At the left of the device, you’d find the tray that houses the Dual-SIM card slots and a dedicated micro SD card slot. On top is the noise-canceling microphone while at the bottom are the 3.5mm audio port, primary microphone, loudspeaker, and a USB Type-C port. Props to Samsung for equipping the Galaxy A20 with a Type-C port as this delivers faster file transfer speeds than micro USB ones. Kudos Samsung.
Flipping over to the back, you’d find the dual 13MP and 5MP shooters with LED flash light. Right on the middle is an oblong-shaped fingerprint scanner.
This device feels premium even with it being an entry level design. Although it gets very slippery holding the phone for long I just had to get a case for the device.which acts as a screen protector and gives the device incredible grip.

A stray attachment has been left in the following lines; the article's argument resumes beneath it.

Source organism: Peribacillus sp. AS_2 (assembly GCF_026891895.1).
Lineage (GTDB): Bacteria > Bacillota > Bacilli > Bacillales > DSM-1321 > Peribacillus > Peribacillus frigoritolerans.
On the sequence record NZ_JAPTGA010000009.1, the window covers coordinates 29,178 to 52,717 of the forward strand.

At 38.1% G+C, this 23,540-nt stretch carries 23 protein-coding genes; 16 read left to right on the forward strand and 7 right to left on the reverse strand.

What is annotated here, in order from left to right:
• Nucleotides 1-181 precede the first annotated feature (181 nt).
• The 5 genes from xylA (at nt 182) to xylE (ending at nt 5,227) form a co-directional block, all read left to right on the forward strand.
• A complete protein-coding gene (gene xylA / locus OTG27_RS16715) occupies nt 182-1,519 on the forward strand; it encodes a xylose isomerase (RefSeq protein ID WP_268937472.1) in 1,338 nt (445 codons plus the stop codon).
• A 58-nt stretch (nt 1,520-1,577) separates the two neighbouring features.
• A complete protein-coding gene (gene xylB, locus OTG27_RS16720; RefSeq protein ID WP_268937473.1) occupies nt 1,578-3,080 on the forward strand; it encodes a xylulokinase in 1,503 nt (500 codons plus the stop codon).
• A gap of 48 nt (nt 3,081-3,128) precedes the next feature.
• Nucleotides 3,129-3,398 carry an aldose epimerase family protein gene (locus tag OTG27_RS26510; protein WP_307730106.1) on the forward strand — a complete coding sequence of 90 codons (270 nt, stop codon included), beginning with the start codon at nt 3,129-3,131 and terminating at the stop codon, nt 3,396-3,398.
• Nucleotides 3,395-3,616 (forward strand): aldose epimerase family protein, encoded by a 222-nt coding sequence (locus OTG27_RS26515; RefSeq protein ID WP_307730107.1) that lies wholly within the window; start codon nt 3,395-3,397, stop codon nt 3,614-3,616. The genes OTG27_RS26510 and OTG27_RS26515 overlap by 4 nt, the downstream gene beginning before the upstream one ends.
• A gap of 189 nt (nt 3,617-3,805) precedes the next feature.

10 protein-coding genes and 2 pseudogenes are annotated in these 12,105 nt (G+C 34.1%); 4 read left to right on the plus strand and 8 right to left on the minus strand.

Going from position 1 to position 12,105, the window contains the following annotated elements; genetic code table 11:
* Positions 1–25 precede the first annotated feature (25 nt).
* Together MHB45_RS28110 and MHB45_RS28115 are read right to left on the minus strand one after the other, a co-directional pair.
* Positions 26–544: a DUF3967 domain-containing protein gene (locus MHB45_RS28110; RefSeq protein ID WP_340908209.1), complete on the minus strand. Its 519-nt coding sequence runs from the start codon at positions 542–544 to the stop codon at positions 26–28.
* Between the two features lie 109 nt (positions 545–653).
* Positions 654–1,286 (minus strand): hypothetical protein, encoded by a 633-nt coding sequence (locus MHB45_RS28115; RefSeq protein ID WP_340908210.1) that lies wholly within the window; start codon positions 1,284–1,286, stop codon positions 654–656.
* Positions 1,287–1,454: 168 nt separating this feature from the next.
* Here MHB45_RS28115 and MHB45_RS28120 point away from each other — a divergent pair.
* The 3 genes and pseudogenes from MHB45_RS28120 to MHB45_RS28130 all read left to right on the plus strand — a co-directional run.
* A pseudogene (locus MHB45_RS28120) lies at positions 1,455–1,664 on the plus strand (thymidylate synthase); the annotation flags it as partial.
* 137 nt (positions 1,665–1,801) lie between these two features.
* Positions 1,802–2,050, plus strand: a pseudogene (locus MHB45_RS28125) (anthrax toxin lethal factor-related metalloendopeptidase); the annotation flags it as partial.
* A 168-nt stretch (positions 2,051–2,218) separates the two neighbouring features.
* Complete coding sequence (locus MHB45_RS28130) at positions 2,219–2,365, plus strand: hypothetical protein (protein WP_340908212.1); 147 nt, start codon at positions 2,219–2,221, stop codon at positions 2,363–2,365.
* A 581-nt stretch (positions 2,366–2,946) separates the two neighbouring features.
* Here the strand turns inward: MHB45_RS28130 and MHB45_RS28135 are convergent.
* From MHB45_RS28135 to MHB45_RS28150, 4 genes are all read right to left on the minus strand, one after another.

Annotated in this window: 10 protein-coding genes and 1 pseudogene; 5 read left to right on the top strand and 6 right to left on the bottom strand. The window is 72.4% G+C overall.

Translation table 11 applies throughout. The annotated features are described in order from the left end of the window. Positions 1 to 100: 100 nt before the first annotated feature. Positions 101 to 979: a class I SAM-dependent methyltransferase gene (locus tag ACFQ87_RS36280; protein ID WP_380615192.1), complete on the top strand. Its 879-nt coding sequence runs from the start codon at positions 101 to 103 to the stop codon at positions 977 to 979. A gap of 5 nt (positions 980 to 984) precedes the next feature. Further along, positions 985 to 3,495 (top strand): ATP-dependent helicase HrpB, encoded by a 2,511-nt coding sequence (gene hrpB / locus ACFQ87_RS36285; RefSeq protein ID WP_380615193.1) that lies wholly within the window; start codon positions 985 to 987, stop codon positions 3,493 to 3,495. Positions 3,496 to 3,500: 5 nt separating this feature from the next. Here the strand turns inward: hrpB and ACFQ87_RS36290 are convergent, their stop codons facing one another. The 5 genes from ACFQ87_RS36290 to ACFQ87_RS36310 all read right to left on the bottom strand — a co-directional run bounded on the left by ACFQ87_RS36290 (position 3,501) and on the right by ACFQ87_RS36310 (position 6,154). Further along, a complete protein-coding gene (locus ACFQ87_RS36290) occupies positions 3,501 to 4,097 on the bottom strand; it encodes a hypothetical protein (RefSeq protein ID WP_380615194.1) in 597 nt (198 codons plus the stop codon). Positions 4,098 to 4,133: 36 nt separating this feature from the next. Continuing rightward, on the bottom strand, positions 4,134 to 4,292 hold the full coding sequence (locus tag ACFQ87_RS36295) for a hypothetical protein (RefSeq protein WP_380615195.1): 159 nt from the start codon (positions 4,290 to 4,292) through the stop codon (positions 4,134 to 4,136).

This phone, despite its big size, only has an HD+ resolution which made me quite disappointed. I’m used to looking at 1080p displays and above, so I could definitely tell the difference here added to the fact that it only has a 269-pixel density which is relatively low. That aside, the good thing however is that this display is a super AMOLED display and it looks fantastic. Colors are rich and vibrant and videos look very appealing. It’s not just tack sharp like I’d want it to be.
Videos and movies are capped at 720 resolution on YouTube and Netflix. Moving on, The Samsung Galaxy A20 has loud and crisp sounds, but hardly has any bass, this is while using the external speakers though. So I’d suggest you use wired or Bluetooth earphones listening to anything on this device if you want to enjoy your experience and that because the A20 has a built-in Dolby Atmos feature.